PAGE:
\[x = \displaystyle \frac{\det(A^{ 1}) }{\det(A)} = \displaystyle \frac{ \begin{vmatrix} \displaystyle 1&\displaystyle 3&\displaystyle 4\\[0.6em]\displaystyle 5&\displaystyle 3&\displaystyle 2\\[0.6em]\displaystyle 2&\displaystyle 2&\displaystyle 8 \end{vmatrix} }{ \begin{vmatrix} \displaystyle 2&\displaystyle 3&\displaystyle 4\\[0.6em]\displaystyle 2&\displaystyle 3&\displaystyle 2\\[0.6em]\displaystyle 1&\displaystyle 2&\displaystyle 8 \end{vmatrix} } = \displaystyle \frac{ \displaystyle -72 }{ \displaystyle 2} = -36 \]For \(y\):

Using the sub-determinant formula we get:

\[ \begin{vmatrix} \displaystyle 2&\displaystyle 1&\displaystyle 4\\[0.6em]\displaystyle 2&\displaystyle 5&\displaystyle 2\\[0.6em]\displaystyle 1&\displaystyle 2&\displaystyle 8 \end{vmatrix} = 2 \cdot \left( 5 \cdot \left( 8 \right) - 2 \cdot \left(2 \right) \right) - 1 \cdot \left( 2 \cdot \left( 8 \right) - 1 \cdot \left(2 \right) \right) + 4 \cdot \left( 2 \cdot \left( 2 \right) - 1 \cdot \left(5 \right) \right)\] \[ = 2 \cdot \left( 36 \right) - 1 \cdot \left( 14 \right) + 4 \cdot \left( -1 \right) = 54\]Now we find that using Cramer's formula, \(y\) is computed as

\[y = \displaystyle \frac{\det(A^{ 2}) }{\det(A)} = \displaystyle \frac{ \begin{vmatrix} \displaystyle 2&\displaystyle 1&\displaystyle 4\\[0.6em]\displaystyle 2&\displaystyle 5&\displaystyle 2\\[0.6em]\displaystyle 1&\displaystyle 2&\displaystyle 8 \end{vmatrix} }{ \begin{vmatrix} \displaystyle 2&\displaystyle 3&\displaystyle 4\\[0.6em]\displaystyle 2&\displaystyle 3&\displaystyle 2\\[0.6em]\displaystyle 1&\displaystyle 2&\displaystyle 8 \end{vmatrix} } = \displaystyle \frac{ \displaystyle 54 }{ \displaystyle 2} = 27 \]For \(z\):

Using the sub-determinant formula we get:

\[ \begin{vmatrix} \displaystyle 2&\displaystyle 3&\displaystyle 1\\[0.6em]\displaystyle 2&\displaystyle 3&\displaystyle 5\\[0.6em]\displaystyle 1&\displaystyle 2&\displaystyle 2 \end{vmatrix} = 2 \cdot \left( 3 \cdot \left( 2 \right) - 2 \cdot \left(5 \right) \right) - 3 \cdot \left( 2 \cdot \left( 2 \right) - 1 \cdot \left(5 \right) \right) + 1 \cdot \left( 2 \cdot \left( 2 \right) - 1 \cdot \left(3 \right) \right)\] \[ = 2 \cdot \left( -4 \right) - 3 \cdot \left( -1 \right) + 1 \cdot \left( 1 \right) = -4\]Now we find that using Cramer's formula, \(z\) is computed as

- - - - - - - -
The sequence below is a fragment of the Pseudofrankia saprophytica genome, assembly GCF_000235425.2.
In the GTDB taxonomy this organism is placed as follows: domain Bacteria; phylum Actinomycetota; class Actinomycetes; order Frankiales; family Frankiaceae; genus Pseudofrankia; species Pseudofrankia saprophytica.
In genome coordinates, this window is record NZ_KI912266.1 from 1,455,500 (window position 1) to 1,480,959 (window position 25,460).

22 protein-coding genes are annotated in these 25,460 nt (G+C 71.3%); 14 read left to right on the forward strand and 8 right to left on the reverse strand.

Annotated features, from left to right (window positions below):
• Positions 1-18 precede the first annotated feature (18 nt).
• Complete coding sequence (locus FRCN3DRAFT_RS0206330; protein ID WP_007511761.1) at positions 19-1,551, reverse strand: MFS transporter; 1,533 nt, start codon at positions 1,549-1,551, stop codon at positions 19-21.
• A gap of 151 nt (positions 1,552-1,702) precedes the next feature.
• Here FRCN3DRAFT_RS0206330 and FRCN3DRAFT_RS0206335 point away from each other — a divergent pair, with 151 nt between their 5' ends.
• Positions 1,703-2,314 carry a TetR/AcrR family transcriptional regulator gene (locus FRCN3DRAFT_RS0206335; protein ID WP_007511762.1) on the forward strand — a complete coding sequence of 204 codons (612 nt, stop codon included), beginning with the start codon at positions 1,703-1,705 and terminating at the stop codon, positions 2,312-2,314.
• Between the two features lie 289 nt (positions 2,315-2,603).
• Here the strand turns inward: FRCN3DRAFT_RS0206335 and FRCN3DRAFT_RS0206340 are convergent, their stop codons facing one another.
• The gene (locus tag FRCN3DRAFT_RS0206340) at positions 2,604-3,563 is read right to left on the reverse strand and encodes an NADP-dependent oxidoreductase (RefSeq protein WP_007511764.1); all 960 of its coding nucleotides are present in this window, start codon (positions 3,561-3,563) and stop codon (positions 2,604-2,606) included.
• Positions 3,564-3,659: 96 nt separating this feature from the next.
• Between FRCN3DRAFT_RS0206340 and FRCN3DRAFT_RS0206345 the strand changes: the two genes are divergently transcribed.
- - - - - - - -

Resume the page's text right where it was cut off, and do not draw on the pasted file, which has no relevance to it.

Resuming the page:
\[z = \displaystyle \frac{\det(A^{ 3}) }{\det(A)} = \displaystyle \frac{ \begin{vmatrix} \displaystyle 2&\displaystyle 3&\displaystyle 1\\[0.6em]\displaystyle 2&\displaystyle 3&\displaystyle 5\\[0.6em]\displaystyle 1&\displaystyle 2&\displaystyle 2 \end{vmatrix} }{ \begin{vmatrix} \displaystyle 2&\displaystyle 3&\displaystyle 4\\[0.6em]\displaystyle 2&\displaystyle 3&\displaystyle 2\\[0.6em]\displaystyle 1&\displaystyle 2&\displaystyle 8 \end{vmatrix} } = \displaystyle \frac{ \displaystyle -4 }{ \displaystyle 2} = -2 \]Hence, and summarizing, the solution is

\[ \begin{bmatrix} \displaystyle x\\\\\displaystyle y\\\\\displaystyle z \end{bmatrix} = \begin{bmatrix} \displaystyle -36\\\\\displaystyle 27\\\\\displaystyle -2 \end{bmatrix} \]which concludes the calculation of the solutions for the given linear system.